The Belgian authorities are determined that the Bruges versus Chelsea match will not see a repeat of of the violence at Lansdowne Road in Dublin 10 days ago.
They are particularly sensitive to the threat of football violence from English fans since the Heysel Stadium disaster in Brussels in 1985, when, during a European Cup final match involving Liverpool, 39 people were killed after a wall collapsed on fans trying to escape from charging hooligans.
Belgian police are in London this weekend and detectives from Scotland Yard and the National Criminal Intelligence Service (NCIS) are travelling to Belgium with English fans to point out known troublemakers. All tickets for the match at the18,000-seater stadium have been sold. On Friday the Belgian government agreed emergency powers to detain suspected thugs for up to 12 hours without charge if they do not have a ticket.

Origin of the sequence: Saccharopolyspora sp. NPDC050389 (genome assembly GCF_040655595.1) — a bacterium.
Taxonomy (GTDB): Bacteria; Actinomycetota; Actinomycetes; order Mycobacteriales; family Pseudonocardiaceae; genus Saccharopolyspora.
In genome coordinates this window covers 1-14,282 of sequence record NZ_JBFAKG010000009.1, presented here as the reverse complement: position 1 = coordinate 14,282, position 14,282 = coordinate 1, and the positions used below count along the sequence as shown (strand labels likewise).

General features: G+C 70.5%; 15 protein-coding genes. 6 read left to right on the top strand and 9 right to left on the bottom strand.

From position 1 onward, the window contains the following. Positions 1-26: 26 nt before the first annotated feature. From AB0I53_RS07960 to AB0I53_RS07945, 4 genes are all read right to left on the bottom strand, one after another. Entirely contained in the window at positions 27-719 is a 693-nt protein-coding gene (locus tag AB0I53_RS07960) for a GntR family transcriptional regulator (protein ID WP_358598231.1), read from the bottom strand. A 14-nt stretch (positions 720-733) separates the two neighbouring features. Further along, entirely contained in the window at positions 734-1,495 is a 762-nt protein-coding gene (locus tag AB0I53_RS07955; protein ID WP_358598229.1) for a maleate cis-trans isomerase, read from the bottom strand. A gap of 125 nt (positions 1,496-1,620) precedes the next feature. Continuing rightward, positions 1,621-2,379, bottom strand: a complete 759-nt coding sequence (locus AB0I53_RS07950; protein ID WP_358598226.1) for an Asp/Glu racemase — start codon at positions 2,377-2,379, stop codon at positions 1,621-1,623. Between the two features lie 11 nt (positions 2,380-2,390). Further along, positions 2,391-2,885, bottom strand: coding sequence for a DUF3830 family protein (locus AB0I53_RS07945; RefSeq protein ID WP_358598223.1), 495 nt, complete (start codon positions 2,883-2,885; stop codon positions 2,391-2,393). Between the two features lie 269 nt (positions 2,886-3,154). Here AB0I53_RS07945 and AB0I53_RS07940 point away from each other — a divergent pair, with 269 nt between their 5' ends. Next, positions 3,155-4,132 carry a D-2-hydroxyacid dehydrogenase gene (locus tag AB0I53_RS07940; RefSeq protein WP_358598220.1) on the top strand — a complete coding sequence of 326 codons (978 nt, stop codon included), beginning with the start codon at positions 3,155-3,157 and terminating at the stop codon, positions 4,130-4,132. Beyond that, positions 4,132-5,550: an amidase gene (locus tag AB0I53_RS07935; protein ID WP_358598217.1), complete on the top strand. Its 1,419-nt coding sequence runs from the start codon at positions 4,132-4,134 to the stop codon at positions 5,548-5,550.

Most of those travelling in the hope of buying tickets in Bruges will be turned back at the border. Police are watching the Belgian ferry ports and the borders with France.
Hugo Michiels, of the National Gendarmerie at the Belgian Ministry of the Interior, said a special squad of 400 officers will be drafted in to police the game: "People who try to attend the match without tickets will be considered troublemakers. We will identify them all and arrest them - you may be sure of that.
"We want to maintain law and order here in Belgium. We have had our own problems with hooligans. We don't want others to come here to give them renewed courage. It will be helpful for Britain too if there is no trouble because in 1996 you have the European championships to stage."
The Belgians want no repeat of the embarrassment suffered by Irish police after the rioting in Dublin. NCIS officers had provided them with details of English hooligans but the Gardai failed to pass these on to the Irish football authorities.
A spokesman for NCIS confirmed yesterday that British officers would be providing the Belgians with intelligence on known hooligans. "We've been speaking to them since early in January. They have dealt with problems before and they are better prepared than the Irish."Reuse content